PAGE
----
Header

UZH-Logo

Maintenance Infos

Does Parental Leave Affect Fertility and Return-to-Work? Evidence from a True Natural Experiment


Lalive, Rafael; Zweimüller, Josef (2005). Does Parental Leave Affect Fertility and Return-to-Work? Evidence from a True Natural Experiment. Working paper series / Institute for Empirical Research in Economics No. 242, University of Zurich.

Abstract

"We study the causal effects of changes in parental leave provisions on fertility and return-to-work behavior. We exploit a policy change that took place in 1990 in Austria which extended the maximum duration of parental leave from the child’s first to the child’s second birthday. As parental leave benefits can be automatically renewed when a new mother is still on leave from a previous child, this created a strong incentive to ”bunch” the time of work in case of multiple planned children and/or to increase fertility. We study the quantitative effect of this incentive using an empirical strategy which resembles a true experimental set-up very closely. In particular, assignment to treatment is random and treated and controls face (almost) identical environmental conditions. We find that treated mothers have a 4.9 percentage points (or 15 percent) higher probability to get an additional child within the following three years; and a 3.9 percentage points higher probability in the following ten years. Thisnsuggests that not only the timing but also the number of children were affected by the policy change. We also find that parental leave rules have a strong effect on mothers’ return-to-work behavior. Pernadditional months of maximum parental leave duration, mothers’ time of work is reduced by 0.4 to 0.5 months. The effects of a subsequent policy change in 1996 when maximum parental leave duration was reduced from the child’s second birthday to the date when the child became 18 months old brought about no change in fertility behavior, but a labor supply effect that is comparable in magnitude to thenone generated by the 1990 policy change. This can be rationalized by the incentives created throughnautomatic benefit renewal."

Abstract

"We study the causal effects of changes in parental leave provisions on fertility and return-to-work behavior. We exploit a policy change that took place in 1990 in Austria which extended the maximum duration of parental leave from the child’s first to the child’s second birthday. As parental leave benefits can be automatically renewed when a new mother is still on leave from a previous child, this created a strong incentive to ”bunch” the time of work in case of multiple planned children and/or to increase fertility. We study the quantitative effect of this incentive using an empirical strategy which resembles a true experimental set-up very closely. In particular, assignment to treatment is random and treated and controls face (almost) identical environmental conditions. We find that treated mothers have a 4.9 percentage points (or 15 percent) higher probability to get an additional child within the following three years; and a 3.9 percentage points higher probability in the following ten years. Thisnsuggests that not only the timing but also the number of children were affected by the policy change. We also find that parental leave rules have a strong effect on mothers’ return-to-work behavior. Pernadditional months of maximum parental leave duration, mothers’ time of work is reduced by 0.4 to 0.5 months. The effects of a subsequent policy change in 1996 when maximum parental leave duration was reduced from the child’s second birthday to the date when the child became 18 months old brought about no change in fertility behavior, but a labor supply effect that is comparable in magnitude to thenone generated by the 1990 policy change. This can be rationalized by the incentives created throughnautomatic benefit renewal."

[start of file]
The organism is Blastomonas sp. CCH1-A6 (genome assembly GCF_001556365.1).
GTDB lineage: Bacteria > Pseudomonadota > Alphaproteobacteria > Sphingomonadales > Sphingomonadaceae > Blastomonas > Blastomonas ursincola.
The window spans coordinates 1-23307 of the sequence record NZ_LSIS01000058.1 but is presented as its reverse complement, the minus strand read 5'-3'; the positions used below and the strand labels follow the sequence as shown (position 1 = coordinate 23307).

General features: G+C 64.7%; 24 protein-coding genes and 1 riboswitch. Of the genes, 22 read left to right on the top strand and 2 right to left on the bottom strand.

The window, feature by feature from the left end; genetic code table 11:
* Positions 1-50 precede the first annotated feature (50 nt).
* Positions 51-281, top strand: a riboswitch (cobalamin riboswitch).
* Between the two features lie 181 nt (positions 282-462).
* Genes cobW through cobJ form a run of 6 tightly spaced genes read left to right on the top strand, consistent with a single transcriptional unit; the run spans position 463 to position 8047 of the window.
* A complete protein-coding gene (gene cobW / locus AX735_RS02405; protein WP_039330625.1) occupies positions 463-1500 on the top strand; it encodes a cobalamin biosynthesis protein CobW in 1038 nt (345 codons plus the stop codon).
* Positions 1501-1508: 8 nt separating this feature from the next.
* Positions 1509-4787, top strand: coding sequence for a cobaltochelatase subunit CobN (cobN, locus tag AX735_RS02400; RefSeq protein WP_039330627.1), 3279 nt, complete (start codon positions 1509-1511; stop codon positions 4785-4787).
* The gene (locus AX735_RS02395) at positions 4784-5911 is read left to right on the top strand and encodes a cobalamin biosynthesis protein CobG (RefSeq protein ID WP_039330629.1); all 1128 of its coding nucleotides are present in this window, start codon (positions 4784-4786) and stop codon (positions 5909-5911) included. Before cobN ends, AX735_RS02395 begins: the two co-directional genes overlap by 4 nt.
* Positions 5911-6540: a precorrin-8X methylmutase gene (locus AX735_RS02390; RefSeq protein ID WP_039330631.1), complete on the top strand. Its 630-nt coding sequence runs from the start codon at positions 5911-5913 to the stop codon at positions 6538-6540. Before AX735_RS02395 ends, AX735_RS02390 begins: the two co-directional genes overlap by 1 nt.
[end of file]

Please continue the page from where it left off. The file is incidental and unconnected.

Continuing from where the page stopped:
Statistics

Downloads

541 downloads since deposited on 29 Nov 2011
60 downloads since 12 months
Detailed statistics

Additional indexing

Item Type:Working Paper
Communities & Collections:03 Faculty of Economics > Department of Economics
Working Paper Series > Institute for Empirical Research in Economics (former)
Dewey Decimal Classification:330 Economics
Language:English
Date:May 2005
Deposited On:29 Nov 2011 22:32
Last Modified:12 Aug 2017 12:57
Series Name:Working paper series / Institute for Empirical Research in Economics
ISSN:1424-0459
Official URL:http://www.econ.uzh.ch/wp.html

Download

Preview Icon on Download
Preview
Filetype: PDF
Size: 448kB

TrendTerms

TrendTerms displays relevant terms of the abstract of this publication and related documents on a map. The terms and their relations were extracted from ZORA using word statistics. Their timelines are taken from ZORA as well. The bubble size of a term is proportional to the number of documents where the term occurs. Red, orange, yellow and green colors are used for terms that occur in the current document; red indicates high interlinkedness of a term with other terms, orange, yellow and green decreasing interlinkedness. Blue is used for terms that have a relation with the terms in this document, but occur in other documents.
You can navigate and zoom the map. Mouse-hovering a term displays its timeline, clicking it yields the associated documents.

Author Collaborations